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I've looked at various places, but all I can see is the kv rating.. I might of course have overlooked it.
Take a look at this page and scroll down to the specs section.

http://www.headsuprc.com/servlet/the...ushless/Detail

"Current = maximum of 20 amps or 220 watts for 30 seconds"
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Old Apr 30, 2012, 03:41 PM
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So I did understand it right. The battery isn't really a factor when determining ESC capability.
So I should start off determining the Amps the motor will need, and then choose batteries and ESC based on that..
There you go.

Just remember that the motor amperage draw will depend on the size of the prop and the battery voltage. (Higher voltage will result in a higher RPM and an increase in amperage.) The mAh and C rating only determine if the battery can supply what the motor is demanding, and will factor into the total run time you will get from the battery.
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Old Apr 30, 2012, 03:47 PM
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I also think that once you have determined what amps your motor needs you should scale up the esc 10 - 20 % more than the motor requires.
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Old Apr 30, 2012, 04:07 PM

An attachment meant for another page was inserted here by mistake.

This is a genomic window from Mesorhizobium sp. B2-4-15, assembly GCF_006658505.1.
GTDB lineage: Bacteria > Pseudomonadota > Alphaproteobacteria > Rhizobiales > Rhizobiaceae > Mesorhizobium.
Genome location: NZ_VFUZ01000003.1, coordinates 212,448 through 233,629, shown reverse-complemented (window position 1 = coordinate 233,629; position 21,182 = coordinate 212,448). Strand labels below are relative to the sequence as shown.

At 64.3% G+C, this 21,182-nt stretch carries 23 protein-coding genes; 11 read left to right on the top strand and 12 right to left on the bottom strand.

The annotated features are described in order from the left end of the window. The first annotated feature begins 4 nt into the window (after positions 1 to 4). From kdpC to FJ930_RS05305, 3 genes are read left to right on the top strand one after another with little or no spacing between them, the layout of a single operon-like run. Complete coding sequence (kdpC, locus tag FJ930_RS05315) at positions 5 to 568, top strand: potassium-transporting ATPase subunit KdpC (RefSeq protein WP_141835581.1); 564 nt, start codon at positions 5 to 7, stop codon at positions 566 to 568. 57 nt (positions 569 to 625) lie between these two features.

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Originally Posted by R0yalty View Post
So I did understand it right. The battery isn't really a factor when determining ESC capability.
So I should start off determining the Amps the motor will need, and then choose batteries and ESC based on that..
No, that's only approximatly true if you stick with a certain battery voltage (i.e. cell count).. Change the cell count and you effect the amps massively.
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Old Apr 30, 2012, 04:11 PM
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To be honest there isn't an easy way to determine motor amps without manufacturers test data. There are just so many variables: battery voltage, motor kv, motor winding resistance, prop pitch, prop diameter, number of blades, blade area.. Even the ESC itself can have a significant effect on how many amps the system sees because different ESC's have different internal resistance.